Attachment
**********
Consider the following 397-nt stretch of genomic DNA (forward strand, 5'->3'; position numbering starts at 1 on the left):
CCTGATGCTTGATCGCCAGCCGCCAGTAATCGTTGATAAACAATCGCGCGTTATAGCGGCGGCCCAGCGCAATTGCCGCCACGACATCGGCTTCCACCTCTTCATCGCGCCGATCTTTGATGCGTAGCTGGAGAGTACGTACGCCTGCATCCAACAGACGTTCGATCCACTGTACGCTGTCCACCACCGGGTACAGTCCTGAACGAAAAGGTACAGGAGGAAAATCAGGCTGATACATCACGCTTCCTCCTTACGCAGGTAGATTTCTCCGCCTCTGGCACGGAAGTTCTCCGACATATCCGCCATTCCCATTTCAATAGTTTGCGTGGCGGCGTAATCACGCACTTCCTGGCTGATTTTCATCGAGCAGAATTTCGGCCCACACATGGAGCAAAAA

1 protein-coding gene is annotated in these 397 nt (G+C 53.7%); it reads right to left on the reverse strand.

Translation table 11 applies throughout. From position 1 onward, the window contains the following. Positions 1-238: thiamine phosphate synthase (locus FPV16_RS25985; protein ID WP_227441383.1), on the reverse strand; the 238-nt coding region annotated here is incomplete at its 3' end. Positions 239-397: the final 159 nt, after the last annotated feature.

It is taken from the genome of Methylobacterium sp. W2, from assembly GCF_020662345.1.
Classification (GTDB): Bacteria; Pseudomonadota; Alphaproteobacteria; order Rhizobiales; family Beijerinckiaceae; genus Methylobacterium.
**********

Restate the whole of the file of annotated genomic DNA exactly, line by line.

Consider the following 397-nt stretch of genomic DNA (forward strand, 5'->3'; position numbering starts at 1 on the left):
CCTGATGCTTGATCGCCAGCCGCCAGTAATCGTTGATAAACAATCGCGCGTTATAGCGGCGGCCCAGCGCAATTGCCGCCACGACATCGGCTTCCACCTCTTCATCGCGCCGATCTTTGATGCGTAGCTGGAGAGTACGTACGCCTGCATCCAACAGACGTTCGATCCACTGTACGCTGTCCACCACCGGGTACAGTCCTGAACGAAAAGGTACAGGAGGAAAATCAGGCTGATACATCACGCTTCCTCCTTACGCAGGTAGATTTCTCCGCCTCTGGCACGGAAGTTCTCCGACATATCCGCCATTCCCATTTCAATAGTTTGCGTGGCGGCGTAATCACGCACTTCCTGGCTGATTTTCATCGAGCAGAATTTCGGCCCACACATGGAGCAAAAA

1 protein-coding gene is annotated in these 397 nt (G+C 53.7%); it reads right to left on the reverse strand.

Translation table 11 applies throughout. From position 1 onward, the window contains the following. Positions 1-238: thiamine phosphate synthase (locus FPV16_RS25985; protein ID WP_227441383.1), on the reverse strand; the 238-nt coding region annotated here is incomplete at its 3' end. Positions 239-397: the final 159 nt, after the last annotated feature.

It is taken from the genome of Methylobacterium sp. W2, from assembly GCF_020662345.1.
Classification (GTDB): Bacteria; Pseudomonadota; Alphaproteobacteria; order Rhizobiales; family Beijerinckiaceae; genus Methylobacterium.